Will leisure travel bounce back or stay grounded?
Not long ago, leisure travel looked anything but relaxing. Oil rose to more than $140 a barrel, airline prices were sharply escalating, and customers were wondering if they'd ever go on vacation again. Well, they don't wonder as much anymore. Oil sits at $72 at press time, some believe the possible consolidationb of United Airlines and Continental could actually lead to better price competition, and the economy is still looking brighter in the last year, despite a schizophrenic stock market. In other words, leisure travel might still be headed for bright blue skies - provided you don't mind paying for carry-on bags.
Douglas Quinby, senior director of
research for travel research firm PhoCusWright, says the recovery is real, though it's a restrained version. "We're definitely on a comeback in 2010, but the consumer is still recession-weary," he
says. "Remember, we're only forecasting a fairly modest single-digit growth for the travel market overall this year because of macroeconomic issues that are bearing down on the U.S. economy. Also,
part of the reason the data can appear better than the reality is because 2009 was so much worse by comparison."
An Even Exchange
And good news may even come from bad. Brian Hoyt, vice president of communications and government affairs for Orbitz, says that although European economic unrest has affected U.S. financial markets negatively, it may lead to a favorable increase in travel abroad. "We used to see Europeans coming here for Christmas shopping because the dollar was so weak," Hoyt says. "Now problems with the euro set up Americans to do the same thing in their countries. Global occupancy is still down, which means they could save on the hotel room, if not the airline ticket."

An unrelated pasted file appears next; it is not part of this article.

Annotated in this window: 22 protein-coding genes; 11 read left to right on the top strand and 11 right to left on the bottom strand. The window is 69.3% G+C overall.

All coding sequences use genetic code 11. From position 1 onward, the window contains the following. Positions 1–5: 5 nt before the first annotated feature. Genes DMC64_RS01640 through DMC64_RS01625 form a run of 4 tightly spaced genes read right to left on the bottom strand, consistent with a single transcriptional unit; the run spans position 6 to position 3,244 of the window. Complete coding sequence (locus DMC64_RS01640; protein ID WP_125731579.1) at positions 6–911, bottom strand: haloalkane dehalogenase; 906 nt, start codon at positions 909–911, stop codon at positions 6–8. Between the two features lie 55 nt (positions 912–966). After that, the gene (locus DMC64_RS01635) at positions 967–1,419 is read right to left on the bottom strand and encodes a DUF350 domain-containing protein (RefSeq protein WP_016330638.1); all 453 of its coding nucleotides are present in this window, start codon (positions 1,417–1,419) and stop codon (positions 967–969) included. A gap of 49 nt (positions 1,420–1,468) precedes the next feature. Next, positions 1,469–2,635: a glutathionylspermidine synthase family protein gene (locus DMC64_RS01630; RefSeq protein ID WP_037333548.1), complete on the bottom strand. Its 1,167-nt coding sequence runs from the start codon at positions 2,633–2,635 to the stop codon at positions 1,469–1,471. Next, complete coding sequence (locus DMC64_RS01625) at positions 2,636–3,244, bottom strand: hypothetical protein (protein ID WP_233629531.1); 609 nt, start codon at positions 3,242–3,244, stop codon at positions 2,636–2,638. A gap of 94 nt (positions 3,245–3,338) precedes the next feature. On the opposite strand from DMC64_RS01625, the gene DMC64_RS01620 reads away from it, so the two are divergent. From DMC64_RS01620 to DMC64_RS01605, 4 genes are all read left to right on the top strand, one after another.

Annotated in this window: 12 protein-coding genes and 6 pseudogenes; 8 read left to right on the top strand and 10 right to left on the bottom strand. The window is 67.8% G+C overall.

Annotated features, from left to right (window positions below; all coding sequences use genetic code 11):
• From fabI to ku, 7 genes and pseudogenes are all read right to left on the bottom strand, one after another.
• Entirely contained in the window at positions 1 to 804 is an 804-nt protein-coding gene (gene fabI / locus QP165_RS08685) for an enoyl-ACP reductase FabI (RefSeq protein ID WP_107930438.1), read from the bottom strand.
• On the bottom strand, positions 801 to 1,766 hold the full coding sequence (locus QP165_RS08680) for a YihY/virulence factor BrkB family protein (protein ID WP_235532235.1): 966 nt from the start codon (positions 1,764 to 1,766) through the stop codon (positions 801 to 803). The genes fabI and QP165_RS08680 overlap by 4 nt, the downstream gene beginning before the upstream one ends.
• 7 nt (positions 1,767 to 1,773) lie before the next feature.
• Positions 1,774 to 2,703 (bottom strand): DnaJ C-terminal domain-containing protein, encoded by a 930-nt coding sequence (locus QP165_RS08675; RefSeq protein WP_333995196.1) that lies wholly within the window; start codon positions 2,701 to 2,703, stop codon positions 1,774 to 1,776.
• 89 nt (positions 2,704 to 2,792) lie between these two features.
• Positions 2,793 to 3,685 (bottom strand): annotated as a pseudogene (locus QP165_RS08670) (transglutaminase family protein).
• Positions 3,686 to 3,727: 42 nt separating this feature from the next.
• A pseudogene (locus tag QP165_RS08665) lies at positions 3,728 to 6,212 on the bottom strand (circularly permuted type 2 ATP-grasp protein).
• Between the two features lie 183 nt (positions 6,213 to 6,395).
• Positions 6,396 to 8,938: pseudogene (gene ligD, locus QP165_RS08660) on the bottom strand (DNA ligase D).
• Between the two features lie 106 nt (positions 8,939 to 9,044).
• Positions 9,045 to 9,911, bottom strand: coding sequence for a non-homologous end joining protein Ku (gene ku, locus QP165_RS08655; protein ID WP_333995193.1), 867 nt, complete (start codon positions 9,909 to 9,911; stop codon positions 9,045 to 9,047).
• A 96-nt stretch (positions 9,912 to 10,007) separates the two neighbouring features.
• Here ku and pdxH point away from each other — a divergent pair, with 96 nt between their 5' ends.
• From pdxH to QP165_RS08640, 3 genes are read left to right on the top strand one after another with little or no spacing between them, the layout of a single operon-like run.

Henry Harteveldt, travel analyst for Forrester Research, agrees with that sentiment, believing that leisure travelers will start to see overseas travel as a package as opposed to a plane seat. "It doesn't matter if an airline ticket costs $1,000 or more," he says. "What did it used to cost you to head overseas for a week after hotel, entertainment and restaurants? Some travelers are starting to add it up and say, 'Hey, maybe this isn't the worst time to travel.' "
But an area many feel is the worst is the extra airline fees. "Ancillary fees are here to stay" Quinby asserts. "That means everything from baggage fees, higher interchange fees, cancellation fees, seat selection, blankets and pillows. Airlines are looking for any way to squeeze out revenue, and consumers may be annoyed with it but it's not stopping them from flying." Hoyt agrees that clearly the airlines have won out here, but says leisure travelers are seeing lower costs overall as a result. "Spirit Airlines was selling dramatically reduced tickets for consumers who didn't check bags," he says. "But that story somehow didn't get out."
Nevertheless, says Hoyt, some airlines are going too far. "When Ryanair was charging you to go to the bathroom, that got ridiculous," he says. "Or when they're charging you for water. There are limits!"